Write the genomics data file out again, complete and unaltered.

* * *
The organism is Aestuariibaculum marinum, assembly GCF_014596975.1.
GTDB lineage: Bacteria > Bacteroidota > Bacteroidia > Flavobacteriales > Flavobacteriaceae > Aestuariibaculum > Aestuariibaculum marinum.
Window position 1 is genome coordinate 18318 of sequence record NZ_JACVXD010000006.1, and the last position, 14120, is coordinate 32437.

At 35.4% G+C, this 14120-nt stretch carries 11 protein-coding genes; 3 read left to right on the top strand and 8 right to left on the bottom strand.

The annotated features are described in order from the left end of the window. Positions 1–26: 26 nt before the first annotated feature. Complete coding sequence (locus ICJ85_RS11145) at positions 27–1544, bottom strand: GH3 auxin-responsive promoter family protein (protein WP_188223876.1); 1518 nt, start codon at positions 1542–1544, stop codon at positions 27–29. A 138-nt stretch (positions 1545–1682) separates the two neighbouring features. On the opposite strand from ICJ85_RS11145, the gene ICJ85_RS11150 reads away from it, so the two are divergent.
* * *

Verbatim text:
The organism is Aestuariibaculum marinum, assembly GCF_014596975.1.
GTDB lineage: Bacteria > Bacteroidota > Bacteroidia > Flavobacteriales > Flavobacteriaceae > Aestuariibaculum > Aestuariibaculum marinum.
Window position 1 is genome coordinate 18318 of sequence record NZ_JACVXD010000006.1, and the last position, 14120, is coordinate 32437.

At 35.4% G+C, this 14120-nt stretch carries 11 protein-coding genes; 3 read left to right on the top strand and 8 right to left on the bottom strand.

The annotated features are described in order from the left end of the window. Positions 1–26: 26 nt before the first annotated feature. Complete coding sequence (locus ICJ85_RS11145) at positions 27–1544, bottom strand: GH3 auxin-responsive promoter family protein (protein WP_188223876.1); 1518 nt, start codon at positions 1542–1544, stop codon at positions 27–29. A 138-nt stretch (positions 1545–1682) separates the two neighbouring features. On the opposite strand from ICJ85_RS11145, the gene ICJ85_RS11150 reads away from it, so the two are divergent.